Socially too there are many manifestations of sloth. But just to mention two that are common in the modern world.
1. Secularism – By secularism, here is meant not the more recent hostility to religious faith, but more the older meaning of the word wherein one’s preoccupation is essentially a worldly one. It is amazing how passionate and interested we can get about worldly things. Perhaps it is a football game, or it is politics, or some new electronic device that has just come out. Perhaps it is our careers or our, or the stock market, or something in the news. Yes, we are passionate people and even the most reserved have strong interests that occupy their mind and vividly capture their interest.
And yet, many of those who rejoiced at the basketball game that ended so thrillingly, or were passionately engaged at the political rally, or excited about the latest twist on their favorite television shoe, many of these same passionate, joyful people can muster no interest in prayer, Mass, or Bible study. And if they do get to Mass they look in agony until it is over.
This is secularism and a form of sloth. We have time and passion for everything else, but not for God. It is a very deep drive. We are mesmerized by many things of the world, but bored, sorrowful and thus slothful over the things of the spiritual life. Where is the joy? Where is the zeal? Where is the hunger for completion in God?
This is sloth. It is not merely depression or boredom, it is sloth, it is a sorrow toward the spiritual gifts of God. It is a deep drive of the flesh, and it has to go. But only God and our openness to his grace can ultimately save us and bring us more alive from this death directed drive.
2. Relativism – Many today indulge a notion that there is no absolute or unchanging truth to which we are summoned and must ultimately conform. This is relativism. And many who practice it actually congratulate themselves for their “tolerance” and open-mindedness. They think of their relativism as a virtue. But, more often than not, relativism is simply sloth masquerading as tolerance. The fact is, if there is a truth, (and there is), then I should joyfully seek it, and base my life on its demands and promises.
But many indulge the notion of relativism, for it is an easy way out. If there is no truth then I am not obliged to seek it, and base my life on it. Frankly many are averse to and sorrowful toward the truth for they find its demands irksome. This is sloth, for their sorrow is directed toward a very precious spiritual gift of God, the gift of truth. Instead of joyfully seeking the truth, the relativist is sorrowful and avoidant of the gift though they couch their sloth in other words such as “broad-mindedness” and “tolerance.”
To be sure there is a place for tolerance. But the true virtue of tolerance is usually misunderstood today and equated with approval. The proper understanding of tolerance is the conditional acceptance of or non-interference with beliefs, actions or practices that one considers to be wrong but still “tolerable,” such that they should not be prohibited or unreasonably constrained. The key point that is often lost today is that the tolerated beliefs or practices are considered to be objectionable, wrong or bad. If this objection component is missing, we are not speaking any longer of “toleration” but of “indifference” or “affirmation.”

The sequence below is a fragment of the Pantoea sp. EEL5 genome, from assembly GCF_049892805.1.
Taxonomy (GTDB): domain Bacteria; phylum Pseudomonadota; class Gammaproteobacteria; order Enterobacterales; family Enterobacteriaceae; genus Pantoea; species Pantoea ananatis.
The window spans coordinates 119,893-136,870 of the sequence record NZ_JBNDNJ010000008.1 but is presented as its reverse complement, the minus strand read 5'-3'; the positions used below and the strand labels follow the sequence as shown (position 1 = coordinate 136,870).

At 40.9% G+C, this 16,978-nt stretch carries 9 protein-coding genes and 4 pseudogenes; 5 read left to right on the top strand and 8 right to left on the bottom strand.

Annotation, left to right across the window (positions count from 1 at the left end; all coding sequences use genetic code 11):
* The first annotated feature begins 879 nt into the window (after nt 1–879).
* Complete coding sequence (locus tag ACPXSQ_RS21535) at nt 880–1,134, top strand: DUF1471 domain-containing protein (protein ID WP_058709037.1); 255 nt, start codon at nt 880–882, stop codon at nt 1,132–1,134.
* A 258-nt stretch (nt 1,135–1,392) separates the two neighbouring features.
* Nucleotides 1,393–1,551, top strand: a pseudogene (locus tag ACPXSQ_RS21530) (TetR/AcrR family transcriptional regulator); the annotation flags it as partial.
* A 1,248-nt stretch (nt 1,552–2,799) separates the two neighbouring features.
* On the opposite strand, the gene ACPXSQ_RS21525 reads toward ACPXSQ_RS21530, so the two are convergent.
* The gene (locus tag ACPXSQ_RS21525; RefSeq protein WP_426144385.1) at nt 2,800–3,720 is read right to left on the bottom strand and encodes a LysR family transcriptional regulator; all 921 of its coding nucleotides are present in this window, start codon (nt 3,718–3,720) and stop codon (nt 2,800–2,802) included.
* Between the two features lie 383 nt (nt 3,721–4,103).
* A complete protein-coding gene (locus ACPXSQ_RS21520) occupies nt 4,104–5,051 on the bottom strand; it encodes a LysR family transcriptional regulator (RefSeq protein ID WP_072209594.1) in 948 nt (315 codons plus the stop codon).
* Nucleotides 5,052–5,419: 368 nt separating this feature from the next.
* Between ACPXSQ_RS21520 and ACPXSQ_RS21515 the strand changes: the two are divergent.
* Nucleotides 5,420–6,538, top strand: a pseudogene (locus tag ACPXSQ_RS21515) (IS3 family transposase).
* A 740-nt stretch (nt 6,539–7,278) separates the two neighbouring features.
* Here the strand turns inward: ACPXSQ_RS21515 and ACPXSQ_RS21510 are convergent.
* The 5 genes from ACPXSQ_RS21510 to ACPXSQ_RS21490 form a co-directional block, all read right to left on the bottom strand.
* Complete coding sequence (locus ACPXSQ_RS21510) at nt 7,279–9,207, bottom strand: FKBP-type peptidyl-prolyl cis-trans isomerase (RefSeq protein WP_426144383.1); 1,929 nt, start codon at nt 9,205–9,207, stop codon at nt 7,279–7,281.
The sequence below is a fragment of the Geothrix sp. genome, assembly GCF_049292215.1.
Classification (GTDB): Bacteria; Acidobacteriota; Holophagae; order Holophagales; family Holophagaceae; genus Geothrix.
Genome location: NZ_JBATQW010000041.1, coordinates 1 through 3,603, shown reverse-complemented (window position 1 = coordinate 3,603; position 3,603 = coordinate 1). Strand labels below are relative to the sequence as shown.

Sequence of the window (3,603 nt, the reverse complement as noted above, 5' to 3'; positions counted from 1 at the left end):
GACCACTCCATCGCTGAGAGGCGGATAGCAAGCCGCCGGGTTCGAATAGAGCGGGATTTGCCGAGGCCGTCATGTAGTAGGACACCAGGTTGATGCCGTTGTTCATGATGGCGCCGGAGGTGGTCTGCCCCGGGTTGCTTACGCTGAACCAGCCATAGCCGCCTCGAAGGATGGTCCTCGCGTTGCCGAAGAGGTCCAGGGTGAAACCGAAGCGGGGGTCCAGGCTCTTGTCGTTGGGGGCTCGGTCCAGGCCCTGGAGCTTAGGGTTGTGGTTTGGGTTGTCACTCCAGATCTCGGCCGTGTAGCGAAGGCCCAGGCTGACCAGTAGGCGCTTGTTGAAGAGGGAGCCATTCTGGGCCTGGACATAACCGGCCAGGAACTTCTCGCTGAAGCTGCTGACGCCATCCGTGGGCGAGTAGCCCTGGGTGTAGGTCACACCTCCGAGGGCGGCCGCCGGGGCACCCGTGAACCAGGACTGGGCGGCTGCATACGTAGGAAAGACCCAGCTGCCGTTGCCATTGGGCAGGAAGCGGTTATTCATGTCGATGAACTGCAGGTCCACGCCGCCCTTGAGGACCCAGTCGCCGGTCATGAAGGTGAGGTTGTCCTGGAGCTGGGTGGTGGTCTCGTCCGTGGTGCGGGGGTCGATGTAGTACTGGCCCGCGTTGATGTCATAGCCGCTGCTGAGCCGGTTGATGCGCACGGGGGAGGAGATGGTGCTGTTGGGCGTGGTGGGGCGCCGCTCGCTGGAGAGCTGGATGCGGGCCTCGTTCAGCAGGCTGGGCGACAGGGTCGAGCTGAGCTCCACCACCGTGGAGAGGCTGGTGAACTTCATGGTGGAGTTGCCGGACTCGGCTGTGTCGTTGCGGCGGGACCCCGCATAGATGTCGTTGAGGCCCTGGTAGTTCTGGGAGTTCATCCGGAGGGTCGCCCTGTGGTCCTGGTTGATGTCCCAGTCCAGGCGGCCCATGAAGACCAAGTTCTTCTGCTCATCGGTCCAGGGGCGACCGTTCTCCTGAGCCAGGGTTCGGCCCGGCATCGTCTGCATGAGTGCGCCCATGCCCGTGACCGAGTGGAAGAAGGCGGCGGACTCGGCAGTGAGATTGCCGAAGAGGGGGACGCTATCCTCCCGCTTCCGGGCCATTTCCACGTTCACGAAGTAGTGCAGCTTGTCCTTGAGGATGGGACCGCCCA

Hence, relativists who slothfully dismiss that there is truth to be found cannot rightly call their position “tolerance.” It is, in fact mere indifference, and a form of sloth.
For all of our modern claims to be tolerant and open-minded, the more usual fact is that we are just plain lazy and slothful when it comes to seeking the truth. We (collectively speaking) do not love the truth but shun it, sorrowfully regarding its possible claims on us. Jesus said rightly, This is the judgement: Light has come into the world, but men loved darkness instead of light because their deeds were evil. Everyone who does evil hates the light, and will not come into the light for fear that his deeds will be exposed. But whoever lives by the truth comes into the light, so that it may be seen plainly that what he has done has been done through God (Jn 3:19-21).
A few reflections then, on Sloth.
Coming to recognize sloth for what it is, calling it by name and learning its moves is the first step on the road to healing. Sloth is, of course, one of those drives that is so deep that we must ultimately fall to our knees and beg deliverance form the Lord who alone can heal us.
The gift that the Lord offers us is promised in the beatitude: Blessed are they that hunger and thirst for righteousness (Matt 5:6).
We must also ask for and seek the fruits of the Holy Spirit, especially love, joy, and peace. These gifts enkindle a fire of love in our hearts for God and for the gifts he offers.
Since sloth is a very deep drive, we must cast ourselves on the care of God with great humility, recognizing our poverty and seeking his miraculous grace to give us grateful, loving and passionate hearts.
Finally, since sloth can also be generated by the feeling of being overwhelmed at the perfection of our call, we do well to consider two points:
- We ought to meditate carefully on what our specific call is. Since we cannot do and be everything we need to come to an understanding of our own gifts and how God expects us to reasonably use them. Having done this we do well to stay in our lane.
- It is also true that we must understand that spiritual progress grows in stages and by many steps, not by one giant leap. Hence we not not be so sorrowful or adverse to the good things God offers, for, as a loving Father he leads us and forms us most often in gentle ways as one spiritual victory leads to others.
Pray for zeal, joy, hope, confidence and a hunger for holy things. The Christian journey is meant to be a thrilling one as we experience how God is utterly transforming us.
I don’t know, something tells me, after a heavy post it’s time to play the Bach Jig Fugue. It’s Joy in G Major!